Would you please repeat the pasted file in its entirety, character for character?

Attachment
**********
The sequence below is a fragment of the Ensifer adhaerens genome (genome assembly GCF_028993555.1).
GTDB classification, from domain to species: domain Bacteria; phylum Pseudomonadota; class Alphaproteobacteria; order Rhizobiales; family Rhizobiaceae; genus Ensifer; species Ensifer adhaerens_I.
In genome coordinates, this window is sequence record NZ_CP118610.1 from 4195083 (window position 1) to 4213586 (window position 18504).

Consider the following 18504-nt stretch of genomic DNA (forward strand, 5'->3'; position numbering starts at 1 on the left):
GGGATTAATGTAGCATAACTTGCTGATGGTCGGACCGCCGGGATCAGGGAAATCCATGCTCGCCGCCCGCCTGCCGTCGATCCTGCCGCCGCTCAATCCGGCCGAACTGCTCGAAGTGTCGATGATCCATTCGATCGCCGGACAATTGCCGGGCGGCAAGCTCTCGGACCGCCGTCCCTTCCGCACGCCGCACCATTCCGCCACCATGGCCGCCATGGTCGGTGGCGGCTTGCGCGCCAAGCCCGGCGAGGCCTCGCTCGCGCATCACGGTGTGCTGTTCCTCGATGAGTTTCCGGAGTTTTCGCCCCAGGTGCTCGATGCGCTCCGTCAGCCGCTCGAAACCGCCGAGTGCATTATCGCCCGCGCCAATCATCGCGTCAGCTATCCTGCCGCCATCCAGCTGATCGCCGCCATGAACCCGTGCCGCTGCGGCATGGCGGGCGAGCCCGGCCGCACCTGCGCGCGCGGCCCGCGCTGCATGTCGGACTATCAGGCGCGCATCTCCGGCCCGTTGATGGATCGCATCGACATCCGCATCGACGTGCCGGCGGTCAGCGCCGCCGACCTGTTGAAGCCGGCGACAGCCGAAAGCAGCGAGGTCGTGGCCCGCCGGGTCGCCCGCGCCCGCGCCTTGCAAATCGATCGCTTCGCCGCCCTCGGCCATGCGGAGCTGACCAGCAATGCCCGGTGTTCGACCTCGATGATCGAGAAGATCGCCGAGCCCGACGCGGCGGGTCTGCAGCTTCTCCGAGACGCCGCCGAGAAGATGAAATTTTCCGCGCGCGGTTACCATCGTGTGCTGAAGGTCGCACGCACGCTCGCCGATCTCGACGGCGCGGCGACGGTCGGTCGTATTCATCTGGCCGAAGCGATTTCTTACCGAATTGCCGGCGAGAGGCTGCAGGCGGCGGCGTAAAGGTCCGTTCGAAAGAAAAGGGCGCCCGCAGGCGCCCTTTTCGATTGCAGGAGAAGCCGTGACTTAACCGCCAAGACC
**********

The sequence below is a fragment of the Ensifer adhaerens genome (genome assembly GCF_028993555.1).
GTDB classification, from domain to species: domain Bacteria; phylum Pseudomonadota; class Alphaproteobacteria; order Rhizobiales; family Rhizobiaceae; genus Ensifer; species Ensifer adhaerens_I.
In genome coordinates, this window is sequence record NZ_CP118610.1 from 4195083 (window position 1) to 4213586 (window position 18504).

Consider the following 18504-nt stretch of genomic DNA (forward strand, 5'->3'; position numbering starts at 1 on the left):
GGGATTAATGTAGCATAACTTGCTGATGGTCGGACCGCCGGGATCAGGGAAATCCATGCTCGCCGCCCGCCTGCCGTCGATCCTGCCGCCGCTCAATCCGGCCGAACTGCTCGAAGTGTCGATGATCCATTCGATCGCCGGACAATTGCCGGGCGGCAAGCTCTCGGACCGCCGTCCCTTCCGCACGCCGCACCATTCCGCCACCATGGCCGCCATGGTCGGTGGCGGCTTGCGCGCCAAGCCCGGCGAGGCCTCGCTCGCGCATCACGGTGTGCTGTTCCTCGATGAGTTTCCGGAGTTTTCGCCCCAGGTGCTCGATGCGCTCCGTCAGCCGCTCGAAACCGCCGAGTGCATTATCGCCCGCGCCAATCATCGCGTCAGCTATCCTGCCGCCATCCAGCTGATCGCCGCCATGAACCCGTGCCGCTGCGGCATGGCGGGCGAGCCCGGCCGCACCTGCGCGCGCGGCCCGCGCTGCATGTCGGACTATCAGGCGCGCATCTCCGGCCCGTTGATGGATCGCATCGACATCCGCATCGACGTGCCGGCGGTCAGCGCCGCCGACCTGTTGAAGCCGGCGACAGCCGAAAGCAGCGAGGTCGTGGCCCGCCGGGTCGCCCGCGCCCGCGCCTTGCAAATCGATCGCTTCGCCGCCCTCGGCCATGCGGAGCTGACCAGCAATGCCCGGTGTTCGACCTCGATGATCGAGAAGATCGCCGAGCCCGACGCGGCGGGTCTGCAGCTTCTCCGAGACGCCGCCGAGAAGATGAAATTTTCCGCGCGCGGTTACCATCGTGTGCTGAAGGTCGCACGCACGCTCGCCGATCTCGACGGCGCGGCGACGGTCGGTCGTATTCATCTGGCCGAAGCGATTTCTTACCGAATTGCCGGCGAGAGGCTGCAGGCGGCGGCGTAAAGGTCCGTTCGAAAGAAAAGGGCGCCCGCAGGCGCCCTTTTCGATTGCAGGAGAAGCCGTGACTTAACCGCCAAGACC